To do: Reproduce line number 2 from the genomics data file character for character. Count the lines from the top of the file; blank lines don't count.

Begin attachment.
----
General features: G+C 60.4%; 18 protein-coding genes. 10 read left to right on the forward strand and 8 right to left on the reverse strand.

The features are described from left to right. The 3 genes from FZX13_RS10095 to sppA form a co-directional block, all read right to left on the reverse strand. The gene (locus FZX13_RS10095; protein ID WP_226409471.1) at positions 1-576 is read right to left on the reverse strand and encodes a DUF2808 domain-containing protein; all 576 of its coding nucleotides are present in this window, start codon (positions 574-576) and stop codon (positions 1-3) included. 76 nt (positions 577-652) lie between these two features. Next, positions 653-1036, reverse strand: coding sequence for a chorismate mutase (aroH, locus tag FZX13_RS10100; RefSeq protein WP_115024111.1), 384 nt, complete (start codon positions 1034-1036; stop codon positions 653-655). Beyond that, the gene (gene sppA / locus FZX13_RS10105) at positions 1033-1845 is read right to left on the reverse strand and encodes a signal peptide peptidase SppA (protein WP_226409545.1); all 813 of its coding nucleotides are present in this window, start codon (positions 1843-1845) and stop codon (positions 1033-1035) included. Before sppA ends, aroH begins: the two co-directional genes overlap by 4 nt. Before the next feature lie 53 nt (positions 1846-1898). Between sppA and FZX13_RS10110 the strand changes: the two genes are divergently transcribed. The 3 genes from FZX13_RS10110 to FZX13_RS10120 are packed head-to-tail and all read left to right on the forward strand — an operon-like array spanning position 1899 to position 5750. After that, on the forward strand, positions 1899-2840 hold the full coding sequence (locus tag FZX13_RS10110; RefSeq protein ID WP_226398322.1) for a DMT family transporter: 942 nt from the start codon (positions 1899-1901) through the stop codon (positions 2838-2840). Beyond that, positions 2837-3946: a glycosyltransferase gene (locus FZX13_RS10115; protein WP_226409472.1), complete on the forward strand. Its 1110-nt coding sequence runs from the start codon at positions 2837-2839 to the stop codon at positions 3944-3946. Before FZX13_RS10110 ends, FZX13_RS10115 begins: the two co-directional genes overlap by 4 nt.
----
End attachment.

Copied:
The features are described from left to right. The 3 genes from FZX13_RS10095 to sppA form a co-directional block, all read right to left on the reverse strand. The gene (locus FZX13_RS10095; protein ID WP_226409471.1) at positions 1-576 is read right to left on the reverse strand and encodes a DUF2808 domain-containing protein; all 576 of its coding nucleotides are present in this window, start codon (positions 574-576) and stop codon (positions 1-3) included. 76 nt (positions 577-652) lie between these two features. Next, positions 653-1036, reverse strand: coding sequence for a chorismate mutase (aroH, locus tag FZX13_RS10100; RefSeq protein WP_115024111.1), 384 nt, complete (start codon positions 1034-1036; stop codon positions 653-655). Beyond that, the gene (gene sppA / locus FZX13_RS10105) at positions 1033-1845 is read right to left on the reverse strand and encodes a signal peptide peptidase SppA (protein WP_226409545.1); all 813 of its coding nucleotides are present in this window, start codon (positions 1843-1845) and stop codon (positions 1033-1035) included. Before sppA ends, aroH begins: the two co-directional genes overlap by 4 nt. Before the next feature lie 53 nt (positions 1846-1898). Between sppA and FZX13_RS10110 the strand changes: the two genes are divergently transcribed. The 3 genes from FZX13_RS10110 to FZX13_RS10120 are packed head-to-tail and all read left to right on the forward strand — an operon-like array spanning position 1899 to position 5750. After that, on the forward strand, positions 1899-2840 hold the full coding sequence (locus tag FZX13_RS10110; RefSeq protein ID WP_226398322.1) for a DMT family transporter: 942 nt from the start codon (positions 1899-1901) through the stop codon (positions 2838-2840). Beyond that, positions 2837-3946: a glycosyltransferase gene (locus FZX13_RS10115; protein WP_226409472.1), complete on the forward strand. Its 1110-nt coding sequence runs from the start codon at positions 2837-2839 to the stop codon at positions 3944-3946. Before FZX13_RS10110 ends, FZX13_RS10115 begins: the two co-directional genes overlap by 4 nt.